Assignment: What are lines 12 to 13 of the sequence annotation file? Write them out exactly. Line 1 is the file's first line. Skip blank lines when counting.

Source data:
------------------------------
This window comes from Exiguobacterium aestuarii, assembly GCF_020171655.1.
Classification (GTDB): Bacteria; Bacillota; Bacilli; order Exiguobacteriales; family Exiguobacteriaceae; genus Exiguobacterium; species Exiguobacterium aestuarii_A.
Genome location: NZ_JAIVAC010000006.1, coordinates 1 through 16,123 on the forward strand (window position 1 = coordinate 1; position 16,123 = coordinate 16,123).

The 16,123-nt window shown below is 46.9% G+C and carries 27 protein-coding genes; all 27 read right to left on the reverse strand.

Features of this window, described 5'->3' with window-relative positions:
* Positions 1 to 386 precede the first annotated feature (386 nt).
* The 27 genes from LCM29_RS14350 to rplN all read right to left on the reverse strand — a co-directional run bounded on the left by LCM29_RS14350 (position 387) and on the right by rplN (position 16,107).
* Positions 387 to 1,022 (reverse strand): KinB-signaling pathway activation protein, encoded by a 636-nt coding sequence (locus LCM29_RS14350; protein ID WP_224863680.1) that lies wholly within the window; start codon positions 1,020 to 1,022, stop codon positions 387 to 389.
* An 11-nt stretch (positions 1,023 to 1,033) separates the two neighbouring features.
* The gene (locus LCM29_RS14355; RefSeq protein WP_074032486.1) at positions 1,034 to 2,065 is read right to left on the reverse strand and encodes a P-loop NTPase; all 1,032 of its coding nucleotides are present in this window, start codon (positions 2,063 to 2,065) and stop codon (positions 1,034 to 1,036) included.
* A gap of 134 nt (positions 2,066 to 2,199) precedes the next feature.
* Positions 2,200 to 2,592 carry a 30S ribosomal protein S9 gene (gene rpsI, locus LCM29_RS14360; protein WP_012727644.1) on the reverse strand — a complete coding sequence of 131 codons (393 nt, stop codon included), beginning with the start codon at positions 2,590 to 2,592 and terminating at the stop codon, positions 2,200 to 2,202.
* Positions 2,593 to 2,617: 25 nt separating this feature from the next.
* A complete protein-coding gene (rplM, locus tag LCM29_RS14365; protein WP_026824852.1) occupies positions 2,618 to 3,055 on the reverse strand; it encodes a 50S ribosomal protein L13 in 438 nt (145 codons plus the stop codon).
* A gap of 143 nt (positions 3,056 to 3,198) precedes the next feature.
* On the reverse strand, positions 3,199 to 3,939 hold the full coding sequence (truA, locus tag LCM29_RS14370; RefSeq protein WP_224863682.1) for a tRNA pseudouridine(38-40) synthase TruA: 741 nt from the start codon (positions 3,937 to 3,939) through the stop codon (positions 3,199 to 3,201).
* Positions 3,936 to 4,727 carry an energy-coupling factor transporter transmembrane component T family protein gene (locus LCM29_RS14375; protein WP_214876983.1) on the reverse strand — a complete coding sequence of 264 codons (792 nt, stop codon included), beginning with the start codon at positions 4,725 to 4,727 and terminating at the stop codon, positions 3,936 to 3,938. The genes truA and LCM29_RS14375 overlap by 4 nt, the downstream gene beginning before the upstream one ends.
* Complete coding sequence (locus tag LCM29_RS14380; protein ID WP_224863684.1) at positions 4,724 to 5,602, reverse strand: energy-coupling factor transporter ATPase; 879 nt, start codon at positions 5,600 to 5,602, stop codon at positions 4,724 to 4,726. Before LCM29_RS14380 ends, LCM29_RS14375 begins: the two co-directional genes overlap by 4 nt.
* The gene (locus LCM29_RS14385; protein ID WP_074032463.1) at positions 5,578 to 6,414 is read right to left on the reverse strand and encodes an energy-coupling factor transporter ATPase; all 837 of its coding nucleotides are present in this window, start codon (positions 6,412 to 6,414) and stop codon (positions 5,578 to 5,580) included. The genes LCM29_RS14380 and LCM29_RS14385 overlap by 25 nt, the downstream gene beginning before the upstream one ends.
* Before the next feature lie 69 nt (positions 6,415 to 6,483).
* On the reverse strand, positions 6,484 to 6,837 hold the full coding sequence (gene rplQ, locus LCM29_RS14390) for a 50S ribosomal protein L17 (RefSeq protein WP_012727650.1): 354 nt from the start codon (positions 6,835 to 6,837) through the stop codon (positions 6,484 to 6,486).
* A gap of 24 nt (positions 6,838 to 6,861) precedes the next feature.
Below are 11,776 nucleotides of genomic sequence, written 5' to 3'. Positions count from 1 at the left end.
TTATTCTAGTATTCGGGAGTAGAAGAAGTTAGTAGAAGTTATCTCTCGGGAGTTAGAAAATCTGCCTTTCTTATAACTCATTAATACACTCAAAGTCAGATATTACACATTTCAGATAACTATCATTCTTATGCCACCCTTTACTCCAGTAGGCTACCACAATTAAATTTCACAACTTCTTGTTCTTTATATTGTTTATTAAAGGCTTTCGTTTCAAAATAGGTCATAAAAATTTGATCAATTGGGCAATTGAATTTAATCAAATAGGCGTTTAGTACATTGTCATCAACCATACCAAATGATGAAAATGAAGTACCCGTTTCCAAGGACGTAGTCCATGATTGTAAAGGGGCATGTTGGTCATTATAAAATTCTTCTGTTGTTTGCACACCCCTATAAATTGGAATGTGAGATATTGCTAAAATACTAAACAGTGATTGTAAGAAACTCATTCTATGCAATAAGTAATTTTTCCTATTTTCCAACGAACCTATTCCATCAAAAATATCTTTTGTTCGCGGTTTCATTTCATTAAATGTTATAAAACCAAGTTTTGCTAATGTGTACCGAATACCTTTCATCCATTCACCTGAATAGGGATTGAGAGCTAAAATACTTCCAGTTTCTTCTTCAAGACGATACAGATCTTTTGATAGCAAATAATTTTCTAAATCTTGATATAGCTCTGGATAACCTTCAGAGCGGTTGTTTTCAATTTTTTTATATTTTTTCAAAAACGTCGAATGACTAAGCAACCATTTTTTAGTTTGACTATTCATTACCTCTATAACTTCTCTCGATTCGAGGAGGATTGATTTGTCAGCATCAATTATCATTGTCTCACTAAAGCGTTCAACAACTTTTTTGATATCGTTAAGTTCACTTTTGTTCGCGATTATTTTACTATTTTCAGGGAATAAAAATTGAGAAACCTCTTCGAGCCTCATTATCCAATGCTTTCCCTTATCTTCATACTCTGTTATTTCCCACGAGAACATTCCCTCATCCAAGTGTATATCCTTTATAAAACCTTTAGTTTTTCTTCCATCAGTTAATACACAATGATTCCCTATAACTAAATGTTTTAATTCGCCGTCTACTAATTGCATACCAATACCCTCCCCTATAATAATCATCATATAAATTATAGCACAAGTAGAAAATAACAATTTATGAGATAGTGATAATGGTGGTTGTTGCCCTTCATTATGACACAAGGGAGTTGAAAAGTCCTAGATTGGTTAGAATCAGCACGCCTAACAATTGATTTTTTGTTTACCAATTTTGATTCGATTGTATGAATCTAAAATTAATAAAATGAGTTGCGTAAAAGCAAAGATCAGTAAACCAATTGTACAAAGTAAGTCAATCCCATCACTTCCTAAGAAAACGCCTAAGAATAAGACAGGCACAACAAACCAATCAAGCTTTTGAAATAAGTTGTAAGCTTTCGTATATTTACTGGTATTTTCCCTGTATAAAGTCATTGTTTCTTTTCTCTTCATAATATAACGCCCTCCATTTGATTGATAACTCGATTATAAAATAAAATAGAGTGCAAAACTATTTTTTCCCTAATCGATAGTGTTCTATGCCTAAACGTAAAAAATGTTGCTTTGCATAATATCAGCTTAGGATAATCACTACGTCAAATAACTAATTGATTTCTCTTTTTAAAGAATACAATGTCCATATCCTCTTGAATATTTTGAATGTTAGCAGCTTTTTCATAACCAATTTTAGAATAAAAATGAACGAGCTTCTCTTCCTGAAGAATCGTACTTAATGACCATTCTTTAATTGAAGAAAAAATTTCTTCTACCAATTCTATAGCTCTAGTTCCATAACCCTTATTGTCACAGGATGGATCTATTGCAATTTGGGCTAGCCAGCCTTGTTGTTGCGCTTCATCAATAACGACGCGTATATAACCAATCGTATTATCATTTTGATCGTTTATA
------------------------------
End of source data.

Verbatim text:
* Positions 2,200 to 2,592 carry a 30S ribosomal protein S9 gene (gene rpsI, locus LCM29_RS14360; protein WP_012727644.1) on the reverse strand — a complete coding sequence of 131 codons (393 nt, stop codon included), beginning with the start codon at positions 2,590 to 2,592 and terminating at the stop codon, positions 2,200 to 2,202.
* Positions 2,593 to 2,617: 25 nt separating this feature from the next.